Prediction Uncertainty Estimation for Hate Speech Classification

Prediction Uncertainty Estimation for Hate Speech Classification

Kristian Miok Computer Science Department, West University of Timisoara,
Bulevardul Vasile Pârvan 4, 300223 Timișoara, Romania
1
Jožef Stefan Institute and Jožef Stefan International Postgraduate School,
Jamova 39, 1000 Ljubljana, Slovenia
2
Faculty of Computer and Information Science, University of Ljubljana,
Večna pot 113, 1000 Ljubljana, Slovenia
3
   Dong Nguyen-Doan Computer Science Department, West University of Timisoara,
Bulevardul Vasile Pârvan 4, 300223 Timișoara, Romania
1
Jožef Stefan Institute and Jožef Stefan International Postgraduate School,
Jamova 39, 1000 Ljubljana, Slovenia
2
Faculty of Computer and Information Science, University of Ljubljana,
Večna pot 113, 1000 Ljubljana, Slovenia
3
   Blaž Škrlj Computer Science Department, West University of Timisoara,
Bulevardul Vasile Pârvan 4, 300223 Timișoara, Romania
1
Jožef Stefan Institute and Jožef Stefan International Postgraduate School,
Jamova 39, 1000 Ljubljana, Slovenia
2
Faculty of Computer and Information Science, University of Ljubljana,
Večna pot 113, 1000 Ljubljana, Slovenia
3
   Daniela Zaharie Computer Science Department, West University of Timisoara,
Bulevardul Vasile Pârvan 4, 300223 Timișoara, Romania
1
Jožef Stefan Institute and Jožef Stefan International Postgraduate School,
Jamova 39, 1000 Ljubljana, Slovenia
2
Faculty of Computer and Information Science, University of Ljubljana,
Večna pot 113, 1000 Ljubljana, Slovenia
3
  
Marko Robnik-Šikonja
Computer Science Department, West University of Timisoara,
Bulevardul Vasile Pârvan 4, 300223 Timișoara, Romania
1
Jožef Stefan Institute and Jožef Stefan International Postgraduate School,
Jamova 39, 1000 Ljubljana, Slovenia
2
Faculty of Computer and Information Science, University of Ljubljana,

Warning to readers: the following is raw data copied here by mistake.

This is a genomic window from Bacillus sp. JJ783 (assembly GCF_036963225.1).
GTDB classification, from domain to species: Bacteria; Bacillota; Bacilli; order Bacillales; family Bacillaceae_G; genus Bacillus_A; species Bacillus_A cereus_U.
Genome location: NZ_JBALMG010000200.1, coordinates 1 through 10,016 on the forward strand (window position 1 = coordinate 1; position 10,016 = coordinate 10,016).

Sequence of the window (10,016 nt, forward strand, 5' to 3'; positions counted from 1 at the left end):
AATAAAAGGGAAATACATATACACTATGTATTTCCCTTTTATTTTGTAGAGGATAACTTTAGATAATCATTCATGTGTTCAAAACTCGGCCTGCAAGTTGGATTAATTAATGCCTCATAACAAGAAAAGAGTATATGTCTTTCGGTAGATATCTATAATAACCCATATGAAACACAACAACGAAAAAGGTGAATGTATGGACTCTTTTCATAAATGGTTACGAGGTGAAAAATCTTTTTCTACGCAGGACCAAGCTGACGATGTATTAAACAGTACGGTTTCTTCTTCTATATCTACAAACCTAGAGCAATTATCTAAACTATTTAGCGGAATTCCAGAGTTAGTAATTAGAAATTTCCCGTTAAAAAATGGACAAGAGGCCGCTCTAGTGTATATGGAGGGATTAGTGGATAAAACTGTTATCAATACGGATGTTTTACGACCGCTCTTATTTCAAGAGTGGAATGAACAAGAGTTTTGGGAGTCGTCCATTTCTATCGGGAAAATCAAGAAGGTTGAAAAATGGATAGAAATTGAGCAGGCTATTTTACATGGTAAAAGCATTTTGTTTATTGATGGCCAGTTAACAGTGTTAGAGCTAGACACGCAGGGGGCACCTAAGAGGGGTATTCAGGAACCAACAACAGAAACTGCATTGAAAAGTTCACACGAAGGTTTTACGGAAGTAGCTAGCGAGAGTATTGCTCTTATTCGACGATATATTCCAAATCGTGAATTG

Večna pot 113, 1000 Ljubljana, Slovenia
3
1email: {kristian.miok,dong.nguyen10,daniela.zaharie}@e-uvt.ro
1email: blaz.skrlj@ijs.si
1email: marko.robnik@fri.uni-lj.si
Abstract

As a result of social network popularity, in recent years, hate speech phenomenon has significantly increased. Due to its harmful effect on minority groups as well as on large communities, there is a pressing need for hate speech detection and filtering. However, automatic approaches shall not jeopardize free speech, so they shall accompany their decisions with explanations and assessment of uncertainty. Thus, there is a need for predictive machine learning models that not only detect hate speech but also help users understand when texts cross the line and become unacceptable.

The reliability of predictions is usually not addressed in text classification. We fill this gap by proposing the adaptation of deep neural networks that can efficiently estimate prediction uncertainty. To reliably detect hate speech, we use Monte Carlo dropout regularization, which mimics Bayesian inference within neural networks. We evaluate our approach using different text embedding methods. We visualize the reliability of results with a novel technique that aids in understanding the classification reliability and errors.

Keywords:
prediction uncertainty estimation, hate speech classification, Monte Carlo dropout method, visualization of classification errors

1 Introduction

Hate speech represents written or oral communication that in any way discredits a person or a group based on characteristics such as race, color, ethnicity, gender, sexual orientation, nationality, or religion [35]. Hate speech targets disadvantaged social groups and harms them both directly and indirectly [33]. Social networks like Twitter and Facebook, where hate speech frequently occurs, receive many critics for not doing enough to deal with it. As the connection between hate speech and the actual hate crimes is high [4], the importance of detecting and managing hate speech is not questionable. Early identification of users who promote such kind of communication can prevent an escalation from speech to action. However, automatic hate speech detection is difficult, especially when the text does not contain explicit hate speech keywords. Lexical detection methods tend to have low precision because, during classification, they do not take into account the contextual information those messages carry [11]. Recently, contextual word and sentence embedding methods capture semantic and syntactic relation among the words and improve prediction accuracy.